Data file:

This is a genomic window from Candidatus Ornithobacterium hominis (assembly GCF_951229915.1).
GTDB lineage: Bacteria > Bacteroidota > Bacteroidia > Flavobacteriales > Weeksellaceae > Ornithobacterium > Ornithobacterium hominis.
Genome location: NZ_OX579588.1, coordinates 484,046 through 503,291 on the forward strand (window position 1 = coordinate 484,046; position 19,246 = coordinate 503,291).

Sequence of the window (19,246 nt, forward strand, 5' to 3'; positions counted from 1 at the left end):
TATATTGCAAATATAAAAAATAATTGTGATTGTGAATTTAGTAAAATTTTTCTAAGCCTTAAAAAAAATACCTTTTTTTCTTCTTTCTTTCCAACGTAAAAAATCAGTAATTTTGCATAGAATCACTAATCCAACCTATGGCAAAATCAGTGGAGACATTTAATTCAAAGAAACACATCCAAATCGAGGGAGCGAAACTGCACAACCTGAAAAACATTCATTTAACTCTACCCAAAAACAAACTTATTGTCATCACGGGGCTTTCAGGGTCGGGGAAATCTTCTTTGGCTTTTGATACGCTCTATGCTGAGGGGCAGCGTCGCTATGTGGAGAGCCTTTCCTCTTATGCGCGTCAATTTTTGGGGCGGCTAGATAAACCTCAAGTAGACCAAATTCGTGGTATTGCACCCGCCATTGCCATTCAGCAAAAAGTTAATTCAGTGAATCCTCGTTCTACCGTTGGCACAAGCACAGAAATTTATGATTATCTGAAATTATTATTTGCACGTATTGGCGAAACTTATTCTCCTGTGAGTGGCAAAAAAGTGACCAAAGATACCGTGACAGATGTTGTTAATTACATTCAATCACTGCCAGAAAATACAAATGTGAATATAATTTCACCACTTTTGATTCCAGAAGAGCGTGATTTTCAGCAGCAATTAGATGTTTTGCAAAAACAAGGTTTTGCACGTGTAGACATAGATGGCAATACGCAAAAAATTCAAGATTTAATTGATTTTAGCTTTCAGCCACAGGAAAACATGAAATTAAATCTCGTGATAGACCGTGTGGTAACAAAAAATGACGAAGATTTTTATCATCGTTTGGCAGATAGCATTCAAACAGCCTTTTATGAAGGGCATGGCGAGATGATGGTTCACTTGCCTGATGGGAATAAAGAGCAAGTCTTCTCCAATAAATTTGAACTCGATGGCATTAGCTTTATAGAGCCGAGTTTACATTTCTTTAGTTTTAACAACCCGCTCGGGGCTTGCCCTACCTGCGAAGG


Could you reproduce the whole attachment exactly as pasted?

This is a genomic window from Candidatus Ornithobacterium hominis (assembly GCF_951229915.1).
GTDB lineage: Bacteria > Bacteroidota > Bacteroidia > Flavobacteriales > Weeksellaceae > Ornithobacterium > Ornithobacterium hominis.
Genome location: NZ_OX579588.1, coordinates 484,046 through 503,291 on the forward strand (window position 1 = coordinate 484,046; position 19,246 = coordinate 503,291).

Sequence of the window (19,246 nt, forward strand, 5' to 3'; positions counted from 1 at the left end):
TATATTGCAAATATAAAAAATAATTGTGATTGTGAATTTAGTAAAATTTTTCTAAGCCTTAAAAAAAATACCTTTTTTTCTTCTTTCTTTCCAACGTAAAAAATCAGTAATTTTGCATAGAATCACTAATCCAACCTATGGCAAAATCAGTGGAGACATTTAATTCAAAGAAACACATCCAAATCGAGGGAGCGAAACTGCACAACCTGAAAAACATTCATTTAACTCTACCCAAAAACAAACTTATTGTCATCACGGGGCTTTCAGGGTCGGGGAAATCTTCTTTGGCTTTTGATACGCTCTATGCTGAGGGGCAGCGTCGCTATGTGGAGAGCCTTTCCTCTTATGCGCGTCAATTTTTGGGGCGGCTAGATAAACCTCAAGTAGACCAAATTCGTGGTATTGCACCCGCCATTGCCATTCAGCAAAAAGTTAATTCAGTGAATCCTCGTTCTACCGTTGGCACAAGCACAGAAATTTATGATTATCTGAAATTATTATTTGCACGTATTGGCGAAACTTATTCTCCTGTGAGTGGCAAAAAAGTGACCAAAGATACCGTGACAGATGTTGTTAATTACATTCAATCACTGCCAGAAAATACAAATGTGAATATAATTTCACCACTTTTGATTCCAGAAGAGCGTGATTTTCAGCAGCAATTAGATGTTTTGCAAAAACAAGGTTTTGCACGTGTAGACATAGATGGCAATACGCAAAAAATTCAAGATTTAATTGATTTTAGCTTTCAGCCACAGGAAAACATGAAATTAAATCTCGTGATAGACCGTGTGGTAACAAAAAATGACGAAGATTTTTATCATCGTTTGGCAGATAGCATTCAAACAGCCTTTTATGAAGGGCATGGCGAGATGATGGTTCACTTGCCTGATGGGAATAAAGAGCAAGTCTTCTCCAATAAATTTGAACTCGATGGCATTAGCTTTATAGAGCCGAGTTTACATTTCTTTAGTTTTAACAACCCGCTCGGGGCTTGCCCTACCTGCGAAGG